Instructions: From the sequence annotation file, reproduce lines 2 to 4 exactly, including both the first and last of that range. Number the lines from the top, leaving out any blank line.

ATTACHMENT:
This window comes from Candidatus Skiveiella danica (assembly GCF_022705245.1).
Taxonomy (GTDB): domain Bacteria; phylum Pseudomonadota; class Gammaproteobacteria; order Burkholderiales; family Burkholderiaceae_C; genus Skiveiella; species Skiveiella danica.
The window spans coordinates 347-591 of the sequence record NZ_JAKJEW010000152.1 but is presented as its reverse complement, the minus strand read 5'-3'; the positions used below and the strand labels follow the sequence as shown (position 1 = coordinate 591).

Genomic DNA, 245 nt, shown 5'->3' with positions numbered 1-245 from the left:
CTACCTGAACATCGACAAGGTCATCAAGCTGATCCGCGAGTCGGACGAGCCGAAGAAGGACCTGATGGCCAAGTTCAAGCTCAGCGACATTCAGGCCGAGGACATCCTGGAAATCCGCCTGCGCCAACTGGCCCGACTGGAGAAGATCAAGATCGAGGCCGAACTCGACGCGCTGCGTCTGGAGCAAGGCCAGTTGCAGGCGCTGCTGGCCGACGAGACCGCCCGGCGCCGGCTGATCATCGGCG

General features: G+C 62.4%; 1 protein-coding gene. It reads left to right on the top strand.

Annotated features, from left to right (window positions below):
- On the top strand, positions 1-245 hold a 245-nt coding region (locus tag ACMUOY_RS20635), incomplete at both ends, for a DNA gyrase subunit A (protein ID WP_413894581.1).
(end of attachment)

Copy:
Taxonomy (GTDB): domain Bacteria; phylum Pseudomonadota; class Gammaproteobacteria; order Burkholderiales; family Burkholderiaceae_C; genus Skiveiella; species Skiveiella danica.
The window spans coordinates 347-591 of the sequence record NZ_JAKJEW010000152.1 but is presented as its reverse complement, the minus strand read 5'-3'; the positions used below and the strand labels follow the sequence as shown (position 1 = coordinate 591).

Genomic DNA, 245 nt, shown 5'->3' with positions numbered 1-245 from the left: